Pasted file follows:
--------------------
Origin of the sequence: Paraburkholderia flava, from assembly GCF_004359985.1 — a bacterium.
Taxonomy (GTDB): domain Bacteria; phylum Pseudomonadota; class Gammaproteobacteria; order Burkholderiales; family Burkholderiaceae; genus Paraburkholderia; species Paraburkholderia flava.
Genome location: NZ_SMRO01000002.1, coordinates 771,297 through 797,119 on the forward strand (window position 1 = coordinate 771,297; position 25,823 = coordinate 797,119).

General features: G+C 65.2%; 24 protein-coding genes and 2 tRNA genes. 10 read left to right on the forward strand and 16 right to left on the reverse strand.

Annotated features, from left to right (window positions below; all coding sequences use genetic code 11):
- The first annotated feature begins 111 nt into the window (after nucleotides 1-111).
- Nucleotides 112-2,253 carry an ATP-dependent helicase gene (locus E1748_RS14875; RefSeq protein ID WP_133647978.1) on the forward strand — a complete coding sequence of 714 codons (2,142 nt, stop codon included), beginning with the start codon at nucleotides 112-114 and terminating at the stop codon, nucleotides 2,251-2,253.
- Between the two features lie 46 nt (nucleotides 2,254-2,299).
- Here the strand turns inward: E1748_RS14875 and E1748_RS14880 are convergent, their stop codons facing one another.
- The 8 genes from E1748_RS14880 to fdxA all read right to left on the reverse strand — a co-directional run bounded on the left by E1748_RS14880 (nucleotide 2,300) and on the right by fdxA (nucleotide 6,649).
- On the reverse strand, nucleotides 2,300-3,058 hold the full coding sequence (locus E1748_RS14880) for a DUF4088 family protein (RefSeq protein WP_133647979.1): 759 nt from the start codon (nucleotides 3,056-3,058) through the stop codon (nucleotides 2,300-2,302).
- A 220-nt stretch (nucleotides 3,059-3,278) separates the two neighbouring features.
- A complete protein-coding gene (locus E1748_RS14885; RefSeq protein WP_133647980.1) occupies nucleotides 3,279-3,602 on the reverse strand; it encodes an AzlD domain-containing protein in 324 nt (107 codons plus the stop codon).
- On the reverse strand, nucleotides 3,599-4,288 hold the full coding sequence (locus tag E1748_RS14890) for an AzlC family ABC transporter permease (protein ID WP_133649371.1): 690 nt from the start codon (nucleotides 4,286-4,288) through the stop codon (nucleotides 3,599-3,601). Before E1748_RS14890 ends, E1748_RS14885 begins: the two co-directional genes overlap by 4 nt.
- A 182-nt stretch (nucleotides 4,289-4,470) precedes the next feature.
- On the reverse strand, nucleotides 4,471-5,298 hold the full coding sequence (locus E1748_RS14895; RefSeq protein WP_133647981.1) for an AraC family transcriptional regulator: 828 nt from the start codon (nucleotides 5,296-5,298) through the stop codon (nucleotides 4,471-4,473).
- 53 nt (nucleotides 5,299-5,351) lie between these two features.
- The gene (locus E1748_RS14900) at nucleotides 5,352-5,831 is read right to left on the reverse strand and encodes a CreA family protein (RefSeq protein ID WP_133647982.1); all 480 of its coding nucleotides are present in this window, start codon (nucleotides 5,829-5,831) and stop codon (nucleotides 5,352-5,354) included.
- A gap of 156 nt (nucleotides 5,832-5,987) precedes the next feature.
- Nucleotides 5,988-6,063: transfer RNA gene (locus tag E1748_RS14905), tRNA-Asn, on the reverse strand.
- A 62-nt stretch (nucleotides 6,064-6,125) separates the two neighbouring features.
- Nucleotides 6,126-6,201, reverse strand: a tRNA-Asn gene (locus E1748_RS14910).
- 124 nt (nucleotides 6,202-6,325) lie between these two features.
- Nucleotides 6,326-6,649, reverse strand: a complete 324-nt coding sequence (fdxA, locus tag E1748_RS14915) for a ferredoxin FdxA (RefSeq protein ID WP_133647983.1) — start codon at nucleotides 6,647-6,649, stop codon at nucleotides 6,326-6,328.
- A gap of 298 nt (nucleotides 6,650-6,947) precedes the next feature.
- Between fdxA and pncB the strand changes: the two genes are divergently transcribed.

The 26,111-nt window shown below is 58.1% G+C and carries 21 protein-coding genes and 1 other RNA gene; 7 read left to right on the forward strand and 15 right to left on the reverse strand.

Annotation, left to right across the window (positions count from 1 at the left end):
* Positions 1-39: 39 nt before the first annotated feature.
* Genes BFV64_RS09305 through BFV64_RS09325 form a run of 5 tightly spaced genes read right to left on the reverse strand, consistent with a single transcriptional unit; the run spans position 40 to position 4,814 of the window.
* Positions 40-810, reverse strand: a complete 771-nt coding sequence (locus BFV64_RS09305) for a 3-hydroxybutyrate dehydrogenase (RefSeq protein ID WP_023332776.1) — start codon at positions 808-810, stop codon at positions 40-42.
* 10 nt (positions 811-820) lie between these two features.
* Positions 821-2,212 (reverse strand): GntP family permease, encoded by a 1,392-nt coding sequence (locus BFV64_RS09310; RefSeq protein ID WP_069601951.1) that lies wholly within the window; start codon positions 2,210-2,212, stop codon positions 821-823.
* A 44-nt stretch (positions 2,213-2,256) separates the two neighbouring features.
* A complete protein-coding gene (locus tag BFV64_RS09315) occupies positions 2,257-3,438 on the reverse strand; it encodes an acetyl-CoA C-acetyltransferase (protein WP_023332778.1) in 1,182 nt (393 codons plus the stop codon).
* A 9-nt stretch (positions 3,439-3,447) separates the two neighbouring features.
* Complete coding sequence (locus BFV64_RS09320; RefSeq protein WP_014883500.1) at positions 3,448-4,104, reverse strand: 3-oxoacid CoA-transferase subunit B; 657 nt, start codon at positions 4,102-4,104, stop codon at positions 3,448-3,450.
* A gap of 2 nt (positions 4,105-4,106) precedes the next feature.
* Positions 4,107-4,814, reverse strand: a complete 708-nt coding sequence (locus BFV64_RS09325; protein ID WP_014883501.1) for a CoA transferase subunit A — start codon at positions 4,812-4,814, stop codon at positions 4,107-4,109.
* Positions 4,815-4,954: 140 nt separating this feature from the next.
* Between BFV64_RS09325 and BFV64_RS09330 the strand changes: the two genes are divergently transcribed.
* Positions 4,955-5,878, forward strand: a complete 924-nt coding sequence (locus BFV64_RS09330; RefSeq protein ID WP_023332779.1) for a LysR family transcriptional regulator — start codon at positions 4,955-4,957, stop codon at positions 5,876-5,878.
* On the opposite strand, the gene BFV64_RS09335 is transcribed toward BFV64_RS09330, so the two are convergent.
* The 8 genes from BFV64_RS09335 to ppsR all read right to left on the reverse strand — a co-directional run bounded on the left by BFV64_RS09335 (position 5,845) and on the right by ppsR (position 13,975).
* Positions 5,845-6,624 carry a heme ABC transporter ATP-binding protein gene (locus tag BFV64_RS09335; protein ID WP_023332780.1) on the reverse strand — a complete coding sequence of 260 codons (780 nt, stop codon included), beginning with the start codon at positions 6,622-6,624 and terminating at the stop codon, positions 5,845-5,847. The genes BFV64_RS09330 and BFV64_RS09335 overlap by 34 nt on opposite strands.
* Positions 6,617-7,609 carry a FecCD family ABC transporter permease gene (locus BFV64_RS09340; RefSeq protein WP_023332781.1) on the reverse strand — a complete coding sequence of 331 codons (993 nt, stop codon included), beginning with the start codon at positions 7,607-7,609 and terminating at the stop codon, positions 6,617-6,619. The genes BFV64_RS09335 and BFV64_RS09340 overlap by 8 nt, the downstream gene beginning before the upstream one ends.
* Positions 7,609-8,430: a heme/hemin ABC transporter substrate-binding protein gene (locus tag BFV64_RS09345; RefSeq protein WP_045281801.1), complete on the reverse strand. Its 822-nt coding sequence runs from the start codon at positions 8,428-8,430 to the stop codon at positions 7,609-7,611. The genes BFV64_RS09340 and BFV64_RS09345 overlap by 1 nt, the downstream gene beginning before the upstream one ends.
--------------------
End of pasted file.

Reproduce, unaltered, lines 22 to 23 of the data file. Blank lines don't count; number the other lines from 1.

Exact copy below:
- Nucleotides 6,126-6,201, reverse strand: a tRNA-Asn gene (locus E1748_RS14910).
- 124 nt (nucleotides 6,202-6,325) lie between these two features.